# SC.8.E.5.9. Summer and Winter Gizmo

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1 8 th Grade Science Quarter 1 Recovery Packet SC.8.E.5.9 DAYS/YEARS/SEASONS Go to and search for the Summer and Winter Gizmo. Answer the following questions: Gizmo Warm-up Summer and Winter Gizmo The SPACE tab of the Summer and Winter Gizmo shows two different snapshots of Earth as it orbits the Sun. The Earth at left shows June 21. The Earth at right shows December The white line going through the North Pole and the South Pole is Earth s axis. Does the axis go straight up and down, or is it tilted? 2. Your latitude indicates how far you are from the equator, a line around Earth s middle. The person in the Gizmo has the same latitude on each date. Turn on Show Sun rays and slowly drag the person on the left Earth toward the North Pole. What do you notice about how the Sun rays hit the person as she is moved northward? 3. The half of Earth north of the equator (the top half) is called the northern hemisphere. (Hemisphere means half a sphere.) The southern half is the southern hemisphere. A. Which hemisphere receives more direct sunlight on June 21? B. Which hemisphere receives more direct sunlight on December 21?

2 Activity A: Reasons for seasons Get the Gizmo ready: On the SPACE tab, drag the person to 40 N latitude. (This is the latitude of New York City.) Check that Show Sun rays is on. Introduction: A season is a major division of the year, based on regular weather changes. Most of the world has four seasons winter, spring, summer, and autumn (fall). The summer solstice is the first day of summer. The winter solstice is the first day of winter. Question: Why is it colder in winter than summer? 1. Form hypothesis: In the northern hemisphere, why do you think it is colder in December than in June? 2. Collect data: Select the EARTH tab. Record the following data for the 40 N location: The number of Sun rays hitting the solar panel on June 21 and December 21. The temperature on each date. The June 21 day length and December 21 day length. The angle of the Sun s rays on each date. (Turn on Show protractor.) Date Rays on panel Temp. ( C) Day length Sun ray angle June 21 December Analyze: Look at your data table. A. On which date are there more hours of daylight? B. On which date does more sunlight hit the solar panel? C. How does the angle of sun rays relate to the temperature? 4. Draw conclusions: Why is it colder in winter than summer? Give two reasons.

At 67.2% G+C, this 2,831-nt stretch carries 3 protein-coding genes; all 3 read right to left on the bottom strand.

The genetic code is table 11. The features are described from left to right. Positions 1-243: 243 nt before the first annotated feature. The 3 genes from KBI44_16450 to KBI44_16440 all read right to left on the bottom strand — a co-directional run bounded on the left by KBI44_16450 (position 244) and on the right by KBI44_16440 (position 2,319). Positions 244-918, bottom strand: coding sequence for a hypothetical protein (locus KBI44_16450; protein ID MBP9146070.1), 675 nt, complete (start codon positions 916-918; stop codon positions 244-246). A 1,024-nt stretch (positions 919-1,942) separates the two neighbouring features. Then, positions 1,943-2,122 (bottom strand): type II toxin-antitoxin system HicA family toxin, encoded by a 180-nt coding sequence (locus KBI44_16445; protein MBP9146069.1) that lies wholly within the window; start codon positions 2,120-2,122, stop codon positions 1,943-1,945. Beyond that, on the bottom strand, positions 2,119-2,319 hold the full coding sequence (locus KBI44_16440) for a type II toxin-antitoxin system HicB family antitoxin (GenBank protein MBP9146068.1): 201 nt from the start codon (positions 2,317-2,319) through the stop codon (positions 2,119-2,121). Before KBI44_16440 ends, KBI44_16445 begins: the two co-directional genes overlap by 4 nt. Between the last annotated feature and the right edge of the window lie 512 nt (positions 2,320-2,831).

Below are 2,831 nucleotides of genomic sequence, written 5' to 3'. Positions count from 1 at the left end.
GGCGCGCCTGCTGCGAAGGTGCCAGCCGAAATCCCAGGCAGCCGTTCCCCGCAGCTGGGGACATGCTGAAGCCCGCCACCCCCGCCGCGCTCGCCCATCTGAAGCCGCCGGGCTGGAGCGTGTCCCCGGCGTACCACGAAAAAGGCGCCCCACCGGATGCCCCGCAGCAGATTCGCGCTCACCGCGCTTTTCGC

3 MOON PHASES Go to the following website to review information on the Phases of the Moon: Answer the following questions: Why does the Moon sometimes appear in the sky as a crescent shape? What do we call the process of the Moon's changes as it goes from a new moon to a full moon? Draw a diagram showing the relationship between the Moon, Earth and the Sun when there is a full moon. Draw a diagram showing the relationship between the Moon, Earth and Sun when there is a new moon. Although we can't see a new moon, at what time of day is a 'new' moon actually in the sky? ECLIPSES Watch the video clip below and respond to the questions Solar Eclipses What is happening to the Sun as seen from Earth during a solar eclipse? Either describe or draw it. Why can a solar eclipse happen only during a new Moon phase? What would a solar eclipse look like if the Moon were smaller than it is now?

4 Based on what you now know about a solar eclipse explain what happens during a lunar eclipse. (Hint: They only can happen when there is a full Moon!) TIDES Go to and search for the TIDES gizmo. Answer the following questions: Student Exploration: Tides Activity A: The Moon and tides Get the Gizmo ready: Click Reset. Select the BAR CHART tab. Question: What causes high and low tides? 5. Observe: Click Play and watch the tides for a while on the BAR CHART and SIMULATION panes. Notice the oblong bands of water around Earth. These are tidal bulges. A. How many tidal bulges are there? B. What kind of tide does the observer experience as he passes through a tidal bulge? C. What kind of tide does the observer experience when he is between tidal bulges? D. In one day, how many times does the observer pass through a tidal bulge? 6. Form hypothesis: What do you think causes the tidal bulges to form? 7. Observe: Set the Speed to Fast and click Play. What do you notice about the tidal bulges and the position of the Moon?